Winter tyres vs 4×4

Ok, so this isn’t the most scientific of tests, but an unexpected burst of snowy weather has allowed me to compare my Daihatsu Sirion and its Avon Ice Touring tyres versus my Land Rover Discovery on a set of Avon Ranger All-Terrain tyres. It has been a very interesting day.

Discovery still a handful in the snow

Discovery still a handful in the snow

First of all, I’d like to point out that the biggest factor in surviving tricky conditions on the road is the driver. Owning a 4×4 does not make you invincible. Of this, I was already well aware. Even so, I was surprised to get wheelspin as I pulled away in the Discovery (diff lock not engaged as snow coverage was patchy) and even more surprised that the first sharp turn had it feeling very twitchy. Proof that despite the rather general ‘Mud and Snow’ tag on the Avon Rangers, the compound just was not soft enough to provide good grip.

I engaged the diff-lock for steep descents, and it was nice to have that luxury. By engaging the diff lock, I was more effectively spreading the braking between the two axles, hopefully making it less likely that I would lock a wheel should I have to brake. The best way to avoid wheel lock is of course to use a low gear and keep well away from the middle pedal, but you never know what’s around the next bend.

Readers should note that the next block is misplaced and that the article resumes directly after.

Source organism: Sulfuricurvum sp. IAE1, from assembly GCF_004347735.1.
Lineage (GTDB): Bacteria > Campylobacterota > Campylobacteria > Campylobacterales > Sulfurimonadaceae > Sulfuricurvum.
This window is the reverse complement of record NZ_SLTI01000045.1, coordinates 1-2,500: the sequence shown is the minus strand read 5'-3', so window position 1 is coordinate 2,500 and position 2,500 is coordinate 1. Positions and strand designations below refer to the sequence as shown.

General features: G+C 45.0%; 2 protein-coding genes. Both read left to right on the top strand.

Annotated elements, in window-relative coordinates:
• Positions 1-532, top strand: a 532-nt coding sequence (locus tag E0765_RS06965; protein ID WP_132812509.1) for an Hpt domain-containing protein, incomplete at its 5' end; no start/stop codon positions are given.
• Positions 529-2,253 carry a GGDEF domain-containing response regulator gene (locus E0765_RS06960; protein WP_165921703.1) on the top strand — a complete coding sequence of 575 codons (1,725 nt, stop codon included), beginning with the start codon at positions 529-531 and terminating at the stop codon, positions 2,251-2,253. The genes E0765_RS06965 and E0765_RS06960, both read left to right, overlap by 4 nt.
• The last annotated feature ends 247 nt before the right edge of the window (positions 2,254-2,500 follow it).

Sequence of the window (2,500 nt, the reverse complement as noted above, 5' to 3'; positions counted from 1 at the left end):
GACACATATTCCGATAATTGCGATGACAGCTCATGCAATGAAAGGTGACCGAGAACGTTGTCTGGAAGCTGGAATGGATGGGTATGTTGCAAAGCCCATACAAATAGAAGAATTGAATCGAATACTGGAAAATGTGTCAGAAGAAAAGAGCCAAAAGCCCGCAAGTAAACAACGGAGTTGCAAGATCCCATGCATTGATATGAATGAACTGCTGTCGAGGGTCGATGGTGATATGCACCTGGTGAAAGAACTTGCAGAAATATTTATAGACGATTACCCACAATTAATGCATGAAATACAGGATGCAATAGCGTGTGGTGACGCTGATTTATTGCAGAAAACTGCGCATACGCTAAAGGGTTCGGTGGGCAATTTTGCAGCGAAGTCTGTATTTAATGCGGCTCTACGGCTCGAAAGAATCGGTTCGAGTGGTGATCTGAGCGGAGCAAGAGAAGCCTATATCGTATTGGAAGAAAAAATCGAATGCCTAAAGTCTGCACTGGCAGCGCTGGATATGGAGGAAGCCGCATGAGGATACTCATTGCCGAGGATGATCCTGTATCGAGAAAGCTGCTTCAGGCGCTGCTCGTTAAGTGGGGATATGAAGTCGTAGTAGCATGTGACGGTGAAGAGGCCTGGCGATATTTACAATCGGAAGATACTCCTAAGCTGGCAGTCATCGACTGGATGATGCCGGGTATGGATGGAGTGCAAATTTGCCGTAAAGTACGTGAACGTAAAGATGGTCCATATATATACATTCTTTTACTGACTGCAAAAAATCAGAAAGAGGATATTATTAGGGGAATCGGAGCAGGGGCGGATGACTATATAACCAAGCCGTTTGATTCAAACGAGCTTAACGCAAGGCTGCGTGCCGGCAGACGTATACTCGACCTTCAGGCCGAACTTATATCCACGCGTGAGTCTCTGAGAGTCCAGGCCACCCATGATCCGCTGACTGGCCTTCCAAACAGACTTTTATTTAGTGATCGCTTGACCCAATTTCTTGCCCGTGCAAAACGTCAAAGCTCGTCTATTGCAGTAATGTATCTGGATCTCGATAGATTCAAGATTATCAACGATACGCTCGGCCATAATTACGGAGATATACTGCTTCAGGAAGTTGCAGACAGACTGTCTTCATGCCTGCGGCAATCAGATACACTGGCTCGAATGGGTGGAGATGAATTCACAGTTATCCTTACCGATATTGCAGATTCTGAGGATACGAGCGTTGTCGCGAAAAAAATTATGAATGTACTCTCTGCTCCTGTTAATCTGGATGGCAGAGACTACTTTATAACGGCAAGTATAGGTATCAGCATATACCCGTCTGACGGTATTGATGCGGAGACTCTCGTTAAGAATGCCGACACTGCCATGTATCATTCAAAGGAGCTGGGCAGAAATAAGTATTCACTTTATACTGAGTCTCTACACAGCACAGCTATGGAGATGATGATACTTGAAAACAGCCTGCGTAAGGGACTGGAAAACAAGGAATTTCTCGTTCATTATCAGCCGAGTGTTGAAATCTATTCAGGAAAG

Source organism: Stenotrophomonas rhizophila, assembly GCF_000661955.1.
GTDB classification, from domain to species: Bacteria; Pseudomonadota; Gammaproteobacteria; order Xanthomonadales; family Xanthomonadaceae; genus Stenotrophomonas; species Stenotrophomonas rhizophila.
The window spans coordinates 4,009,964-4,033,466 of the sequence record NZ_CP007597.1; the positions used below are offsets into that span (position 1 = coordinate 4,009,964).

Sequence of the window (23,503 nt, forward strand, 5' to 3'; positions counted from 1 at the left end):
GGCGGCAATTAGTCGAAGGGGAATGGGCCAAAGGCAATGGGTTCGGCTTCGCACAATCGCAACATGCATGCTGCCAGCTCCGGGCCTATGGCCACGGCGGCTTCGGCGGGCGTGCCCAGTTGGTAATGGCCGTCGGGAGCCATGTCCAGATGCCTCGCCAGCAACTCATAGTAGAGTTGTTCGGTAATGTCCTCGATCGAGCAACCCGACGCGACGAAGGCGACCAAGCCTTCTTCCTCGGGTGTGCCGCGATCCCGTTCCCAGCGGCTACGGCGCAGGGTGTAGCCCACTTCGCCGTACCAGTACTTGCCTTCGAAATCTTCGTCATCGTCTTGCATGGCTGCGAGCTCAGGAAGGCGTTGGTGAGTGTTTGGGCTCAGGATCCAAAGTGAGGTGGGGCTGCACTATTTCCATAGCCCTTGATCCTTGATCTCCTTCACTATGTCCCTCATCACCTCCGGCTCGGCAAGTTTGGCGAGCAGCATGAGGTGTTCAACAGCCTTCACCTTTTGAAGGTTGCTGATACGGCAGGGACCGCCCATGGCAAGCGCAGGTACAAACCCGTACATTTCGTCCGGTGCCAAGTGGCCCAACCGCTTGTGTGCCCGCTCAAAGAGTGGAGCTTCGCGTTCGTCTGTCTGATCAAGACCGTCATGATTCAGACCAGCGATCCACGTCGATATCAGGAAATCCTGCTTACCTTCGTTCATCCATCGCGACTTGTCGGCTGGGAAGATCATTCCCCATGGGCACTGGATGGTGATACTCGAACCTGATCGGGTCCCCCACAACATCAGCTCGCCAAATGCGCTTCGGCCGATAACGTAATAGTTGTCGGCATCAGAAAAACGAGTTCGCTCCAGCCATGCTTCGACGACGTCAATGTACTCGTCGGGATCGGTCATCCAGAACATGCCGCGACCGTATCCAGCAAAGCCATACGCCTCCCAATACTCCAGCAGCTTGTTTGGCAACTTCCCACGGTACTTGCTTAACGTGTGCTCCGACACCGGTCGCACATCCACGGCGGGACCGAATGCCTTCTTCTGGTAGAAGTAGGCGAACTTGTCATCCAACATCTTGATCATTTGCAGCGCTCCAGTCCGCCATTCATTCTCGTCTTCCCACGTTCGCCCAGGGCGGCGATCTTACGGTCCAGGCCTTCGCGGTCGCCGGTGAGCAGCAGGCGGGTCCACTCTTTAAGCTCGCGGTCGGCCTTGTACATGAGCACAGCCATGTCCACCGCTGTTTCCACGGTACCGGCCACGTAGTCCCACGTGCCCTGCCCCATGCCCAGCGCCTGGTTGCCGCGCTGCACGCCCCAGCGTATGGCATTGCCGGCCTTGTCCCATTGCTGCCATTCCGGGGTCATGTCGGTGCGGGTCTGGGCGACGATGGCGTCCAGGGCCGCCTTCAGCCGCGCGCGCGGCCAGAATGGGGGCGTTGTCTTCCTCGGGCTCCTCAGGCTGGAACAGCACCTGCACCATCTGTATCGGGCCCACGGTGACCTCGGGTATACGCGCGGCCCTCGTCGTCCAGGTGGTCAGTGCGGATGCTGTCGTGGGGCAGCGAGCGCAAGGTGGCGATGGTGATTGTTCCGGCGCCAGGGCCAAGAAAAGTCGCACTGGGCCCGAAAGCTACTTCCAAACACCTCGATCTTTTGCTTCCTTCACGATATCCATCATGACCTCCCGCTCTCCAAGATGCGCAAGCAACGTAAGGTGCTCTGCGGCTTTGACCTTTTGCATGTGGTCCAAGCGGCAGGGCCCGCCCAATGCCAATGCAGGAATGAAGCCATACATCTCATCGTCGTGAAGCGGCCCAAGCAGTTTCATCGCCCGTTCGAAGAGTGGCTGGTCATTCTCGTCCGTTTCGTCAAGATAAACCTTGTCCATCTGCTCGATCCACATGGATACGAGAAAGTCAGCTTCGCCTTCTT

But, even when the snow had cleared enough to leave dry tracks on the road surface, hitting the banks of slushy snow in between left the Discovery feeling very unstable. I got back home and jumped into the Sirion.

Sirion proved very capable

Sirion proved very capable

Straight away, the Sirion felt very different. Sure, the lack of four-wheel drive meant wheelspin was impossible to avoid when starting on a snowy slope (or from where it is pictured above on fresh snow) but it felt more stable. Hitting slush was no more dramatic than dry tarmac. The Sirion also proved how great proper winter tyres are at stopping on snow and ice. For the above shot, I braked gently on the fresh snow with no ill effects, then pressed the pedal really hard, which finally made the anti-lock brakes kick in. For me, this stopping power is what makes winter tyres an essential item.